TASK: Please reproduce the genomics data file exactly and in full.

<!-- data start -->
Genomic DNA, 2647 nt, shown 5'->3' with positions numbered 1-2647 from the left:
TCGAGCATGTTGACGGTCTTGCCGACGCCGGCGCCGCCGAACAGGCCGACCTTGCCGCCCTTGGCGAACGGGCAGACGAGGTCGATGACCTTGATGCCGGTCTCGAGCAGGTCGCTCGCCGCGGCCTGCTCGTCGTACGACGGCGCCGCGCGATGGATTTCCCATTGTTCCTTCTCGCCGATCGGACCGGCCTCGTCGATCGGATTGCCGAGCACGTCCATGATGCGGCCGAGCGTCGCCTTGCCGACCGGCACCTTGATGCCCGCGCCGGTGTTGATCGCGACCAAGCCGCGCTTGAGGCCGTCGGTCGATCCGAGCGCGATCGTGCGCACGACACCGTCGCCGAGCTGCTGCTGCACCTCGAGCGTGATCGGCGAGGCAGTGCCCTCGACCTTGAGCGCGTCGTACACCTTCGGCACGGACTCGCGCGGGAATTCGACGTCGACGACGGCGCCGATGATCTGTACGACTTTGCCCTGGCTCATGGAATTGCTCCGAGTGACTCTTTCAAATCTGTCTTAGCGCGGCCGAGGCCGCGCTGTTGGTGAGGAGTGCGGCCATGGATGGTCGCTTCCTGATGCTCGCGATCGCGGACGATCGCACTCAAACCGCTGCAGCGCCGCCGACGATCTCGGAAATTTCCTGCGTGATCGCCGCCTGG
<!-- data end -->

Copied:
Genomic DNA, 2647 nt, shown 5'->3' with positions numbered 1-2647 from the left:
TCGAGCATGTTGACGGTCTTGCCGACGCCGGCGCCGCCGAACAGGCCGACCTTGCCGCCCTTGGCGAACGGGCAGACGAGGTCGATGACCTTGATGCCGGTCTCGAGCAGGTCGCTCGCCGCGGCCTGCTCGTCGTACGACGGCGCCGCGCGATGGATTTCCCATTGTTCCTTCTCGCCGATCGGACCGGCCTCGTCGATCGGATTGCCGAGCACGTCCATGATGCGGCCGAGCGTCGCCTTGCCGACCGGCACCTTGATGCCCGCGCCGGTGTTGATCGCGACCAAGCCGCGCTTGAGGCCGTCGGTCGATCCGAGCGCGATCGTGCGCACGACACCGTCGCCGAGCTGCTGCTGCACCTCGAGCGTGATCGGCGAGGCAGTGCCCTCGACCTTGAGCGCGTCGTACACCTTCGGCACGGACTCGCGCGGGAATTCGACGTCGACGACGGCGCCGATGATCTGTACGACTTTGCCCTGGCTCATGGAATTGCTCCGAGTGACTCTTTCAAATCTGTCTTAGCGCGGCCGAGGCCGCGCTGTTGGTGAGGAGTGCGGCCATGGATGGTCGCTTCCTGATGCTCGCGATCGCGGACGATCGCACTCAAACCGCTGCAGCGCCGCCGACGATCTCGGAAATTTCCTGCGTGATCGCCGCCTGG